It’s Normal To Feel Sore In The Morning
Morning soreness is part of being an athlete, and it’s usually not a cause for alarm.
Heading out the door? Read this article on the new Outside+ app available now on iOS devices for members! Download the app.
If my memory was wiped clean and I experienced my body for the first time at 5 AM during heavy training, I’d assume that I spend my free time as a good stuntman or bad bull rider. I feel fine lying down (usually). But that first step out of bed feels like a practical joke.
My ankles are hilariously sore. In fact, you can call my entire lower legs “US democracy” because of how much they lack structural integrity. At the very least, something definitely got gerrymandered between my feet and my calves.
That general soreness from the knee-down is a given for me. Sometimes, my body adds back stiffness and hip aches. And it has been like this for as long as I remember, at all training volumes other than zero. When my 9-year old dog Addie wakes up and immediately bounds down the stairs, I briefly contemplate taking her joint pills. (USADA announcement: Boulder-based running coach tests positive for being the goodest dog).
RELATED: Sore Muscles? It Might Be Your Diet
Give it some time, and I feel better.
The walk down the stairs for coffee is usually one halting step at a time. The walk to the bathroom a few minutes later is a bit more normal. The second and third walks to the bathroom (prunes) are downright springy. But I learned long ago that I shouldn’t judge how I feel first thing in the morning.
Call it the Reverse Black Knight. My appendages get reattached to my body one-by-one, overcoming whatever apparent flesh wounds I received overnight.
I used to feel pretty self-conscious about it. “I bet the really good runners don’t feel like that,” I thought. “Maybe I’m not cut out for this. Maybe this sport is unhealthy for me. Maybe I just suck.”
But then I asked around over years of coaching and learned….yeah, that’s just how the body feels for some people during long-term training (but not all, with seemingly random variation). Anecdotally, faster-twitch athletes seem to get a bit more AM soreness from endurance training, but that hypothesis could be finding a signal in the noise. A lot of the athletes I talked to had similar self-conscious thoughts, though, thinking it was something weird about their physiology. I even had 25-year old athletes tell me that they were just getting old. We should have a card for our wallets with some AARP discounts (American Association of Running People).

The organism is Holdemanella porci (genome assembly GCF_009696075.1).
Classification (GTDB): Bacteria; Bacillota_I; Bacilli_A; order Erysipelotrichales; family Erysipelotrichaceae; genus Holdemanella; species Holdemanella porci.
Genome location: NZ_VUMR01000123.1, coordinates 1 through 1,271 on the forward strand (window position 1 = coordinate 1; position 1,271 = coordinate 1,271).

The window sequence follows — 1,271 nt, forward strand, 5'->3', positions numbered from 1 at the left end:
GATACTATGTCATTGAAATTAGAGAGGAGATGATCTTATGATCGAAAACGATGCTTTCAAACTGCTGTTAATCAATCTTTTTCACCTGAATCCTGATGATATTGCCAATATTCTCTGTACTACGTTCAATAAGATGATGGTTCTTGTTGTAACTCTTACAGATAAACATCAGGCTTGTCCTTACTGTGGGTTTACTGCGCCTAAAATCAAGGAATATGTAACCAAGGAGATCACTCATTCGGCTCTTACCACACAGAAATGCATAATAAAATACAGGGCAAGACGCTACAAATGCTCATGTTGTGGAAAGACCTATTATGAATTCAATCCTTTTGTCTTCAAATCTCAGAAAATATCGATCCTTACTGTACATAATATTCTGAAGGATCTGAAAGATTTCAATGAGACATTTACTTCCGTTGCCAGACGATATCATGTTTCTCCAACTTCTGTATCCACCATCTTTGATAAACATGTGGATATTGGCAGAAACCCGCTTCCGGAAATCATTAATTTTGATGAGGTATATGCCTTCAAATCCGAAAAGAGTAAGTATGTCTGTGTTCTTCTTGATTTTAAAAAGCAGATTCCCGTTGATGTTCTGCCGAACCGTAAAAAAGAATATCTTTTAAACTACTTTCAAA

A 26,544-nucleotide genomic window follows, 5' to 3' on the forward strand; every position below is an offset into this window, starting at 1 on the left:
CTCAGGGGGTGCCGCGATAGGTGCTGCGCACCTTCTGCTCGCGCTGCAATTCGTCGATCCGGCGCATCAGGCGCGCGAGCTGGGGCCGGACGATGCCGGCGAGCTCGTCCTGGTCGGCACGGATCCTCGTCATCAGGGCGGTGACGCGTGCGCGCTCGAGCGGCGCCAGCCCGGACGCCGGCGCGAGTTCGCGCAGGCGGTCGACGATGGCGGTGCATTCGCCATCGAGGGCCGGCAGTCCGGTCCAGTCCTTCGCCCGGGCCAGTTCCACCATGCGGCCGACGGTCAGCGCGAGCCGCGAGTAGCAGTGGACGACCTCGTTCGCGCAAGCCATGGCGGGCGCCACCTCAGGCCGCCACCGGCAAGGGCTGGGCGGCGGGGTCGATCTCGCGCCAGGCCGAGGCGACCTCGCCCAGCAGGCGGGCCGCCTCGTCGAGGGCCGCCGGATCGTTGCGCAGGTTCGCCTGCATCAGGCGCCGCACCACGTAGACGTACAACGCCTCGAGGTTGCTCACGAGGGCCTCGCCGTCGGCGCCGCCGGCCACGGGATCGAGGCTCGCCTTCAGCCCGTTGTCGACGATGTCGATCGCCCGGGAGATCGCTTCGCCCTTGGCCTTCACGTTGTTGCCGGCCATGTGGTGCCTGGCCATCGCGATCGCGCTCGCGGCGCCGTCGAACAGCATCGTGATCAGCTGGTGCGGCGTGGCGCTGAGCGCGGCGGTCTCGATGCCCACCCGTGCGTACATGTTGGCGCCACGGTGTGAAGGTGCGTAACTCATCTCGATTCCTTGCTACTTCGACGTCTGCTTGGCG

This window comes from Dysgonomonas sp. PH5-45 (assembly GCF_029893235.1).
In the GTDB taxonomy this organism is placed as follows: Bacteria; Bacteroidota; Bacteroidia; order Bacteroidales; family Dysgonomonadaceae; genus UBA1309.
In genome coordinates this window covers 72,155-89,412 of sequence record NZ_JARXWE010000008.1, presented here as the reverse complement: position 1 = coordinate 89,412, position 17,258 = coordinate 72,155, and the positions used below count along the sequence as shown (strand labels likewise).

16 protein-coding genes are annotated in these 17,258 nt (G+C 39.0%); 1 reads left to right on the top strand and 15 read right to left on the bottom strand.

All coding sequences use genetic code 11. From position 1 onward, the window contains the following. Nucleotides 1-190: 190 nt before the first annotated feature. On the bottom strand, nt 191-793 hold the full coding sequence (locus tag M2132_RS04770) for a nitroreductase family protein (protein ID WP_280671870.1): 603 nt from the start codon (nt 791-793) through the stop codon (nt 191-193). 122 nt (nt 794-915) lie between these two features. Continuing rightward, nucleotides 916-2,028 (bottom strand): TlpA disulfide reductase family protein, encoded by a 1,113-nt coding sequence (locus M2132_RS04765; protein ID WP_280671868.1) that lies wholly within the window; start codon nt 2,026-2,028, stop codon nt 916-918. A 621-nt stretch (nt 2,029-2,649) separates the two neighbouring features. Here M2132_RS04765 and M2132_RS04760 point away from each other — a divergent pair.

RELATED: 7 Rules For Recovering After A Hard Run
It’s totally normal to be sore and stiff.
This article is a validation of some AM soreness as a proxy for strong training, rather than overall breakdown, written for athletes that feel like their joints are having an existential crisis at 5 AM. Scientists aren’t exactly sure why people may feel like they got intimate with a sledgehammer in their sleep. Perhaps it’s due to overnight inactivity, leading to fleeting tightness. It could be related to circadian variation in inflammatory markers. Maybe it’s even tied to adaptation processes in muscles and joints, with variation based on individually variable physiology and training background. No one is exactly sure (though there are some cool studies that may provide possible explanations by looking at the heightened overnight discomfort experienced by some people with autoimmune conditions like rheumatoid arthritis).
I just want to let you know that if you share that AM soreness, you’re not alone, and it’s probably not a sign that you need to back off training. Yes, too much running can cause injuries and persistent soreness during the day, which are not great for growth. But other articles on this topic sometimes cite “lack of exercise” as a reason for soreness as well.
I’d be curious to see a study that examined whether there was any significant variation in AM soreness for athletes based on training volume, or if soreness variation led to different race outcomes. I bet that in some people, increased AM soreness may correlate with better health outcomes in general, indicative of a more active life.
RELATED: Strength Train To Avoid Injury
If the soreness passes after you start moving around, you are good.
You don’t need to be like I was, worried that an activity you love is breaking you down cell by cell, as if your body is an aging castle in France.
Make sure you’re treating your body well and doing what you need to do for adaptation. Take your rest days. Don’t elevate training mileage as a 1:1 proxy for growth. Don’t run through pain that increases as you go. Practice self-massage techniques (I am a big fan of a percussive massage tools like Theragun or Hypervolt). Consider stretching if you are inflexible (or not stretching if you are naturally loose). Eat plenty, and make sure you get enough protein (and fat and carbs). Try to sleep 8 hours, but don’t stress about it.
Most of all, don’t judge as long as your energy levels and mood are relatively stable during the day and your performance isn’t suffering during training. Heck, I think that the AM soreness might be one of the coolest parts of an athletic life.
Think about it. Running is a time machine where you can feel 100 years old when you wake up, before traveling back to age 10 on the trails, light and free. If the choice is between stable, predictable feelings and a big, uncertain range, I’ll jump up to take that range any day of the week.
Just give me 5 minutes to loosen up first.
RELATED: Nail Your Post-Race Recovery
David Roche partners with runners of all abilities through his coaching service, Some Work, All Play. With Megan Roche, M.D., he hosts the Some Work, All Play podcast on running (and other things), and they wrote a book called The Happy Runner.